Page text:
Hollywood

Sidney Lumet, 'quintessential NY filmmaker' was 86

sidney-lumet-200x150.jpgSidney Lumet debuted in 1957 with "12 Angry Men," directed "Dog Day Afternoon," "Serpico" and "Network" later in his career, and was nominated four times for Oscars. He died Saturday of lymphoma at his home in New York. Called by Variety the "quintessential New York filmmaker," Charles Champlin of the Los Angeles Times wrote long ago that Lumet avoided Hollywood "with a fervor that would do credit to Woody Allen." When Lumet was given an honorary Academy Award in 2005, Manohla Dargis wrote in the New York Times that it was a “consolation prize for a lifetime of neglect.” LAT, NYT, IMDb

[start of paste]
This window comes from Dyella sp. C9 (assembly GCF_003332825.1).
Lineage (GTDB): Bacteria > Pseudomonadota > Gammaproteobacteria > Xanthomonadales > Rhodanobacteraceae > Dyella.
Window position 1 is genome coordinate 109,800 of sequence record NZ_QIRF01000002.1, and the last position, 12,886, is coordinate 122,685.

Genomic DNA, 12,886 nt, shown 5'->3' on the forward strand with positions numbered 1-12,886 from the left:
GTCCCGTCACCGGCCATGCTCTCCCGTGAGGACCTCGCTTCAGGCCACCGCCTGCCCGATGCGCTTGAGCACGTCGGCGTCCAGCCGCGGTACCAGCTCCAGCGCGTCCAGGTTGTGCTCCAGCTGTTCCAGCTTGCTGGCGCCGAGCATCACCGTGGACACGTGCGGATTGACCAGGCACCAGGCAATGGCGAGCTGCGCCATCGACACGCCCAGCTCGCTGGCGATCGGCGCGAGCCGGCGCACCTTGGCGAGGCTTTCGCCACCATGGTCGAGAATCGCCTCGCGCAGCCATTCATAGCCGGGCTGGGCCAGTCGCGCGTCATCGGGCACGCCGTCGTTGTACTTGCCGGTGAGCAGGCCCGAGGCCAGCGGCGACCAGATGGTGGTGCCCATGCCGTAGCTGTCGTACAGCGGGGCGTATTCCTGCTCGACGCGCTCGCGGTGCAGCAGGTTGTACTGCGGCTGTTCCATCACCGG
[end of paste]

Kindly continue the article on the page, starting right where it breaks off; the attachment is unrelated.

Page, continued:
More by Kevin Roderick:
LA Observed Notes: 60 Minutes, selling the Coliseum and more
Gil Cedillo, Nick Melvoin win LA runoffs*
LA Observed Notes: Baca goes down, LAX shuffle, media moves
LA Observed Notes: Big TV news, media moves, obits and more
LA Observed Notes: Writers on the verge, Fox, the riots and more
Recent Hollywood stories on LA Observed:
Costume designer Mary Zophres moves on from 'La La Land'
Robert Osborne, 84, host on Turner Classic Movies
Oscars end on a surprise plot twist*
Westwood's Regent theatre to close, become restaurants
Richard Schickel, 84, film critic, director and author
Media notes: Nikki Finke going to Harvard, local Ellies and more
Janice Min leaving THR, Matthew Belloni upped
Tyrus Wong, legendary Disney artist, was 106


 

LA Observed on Twitter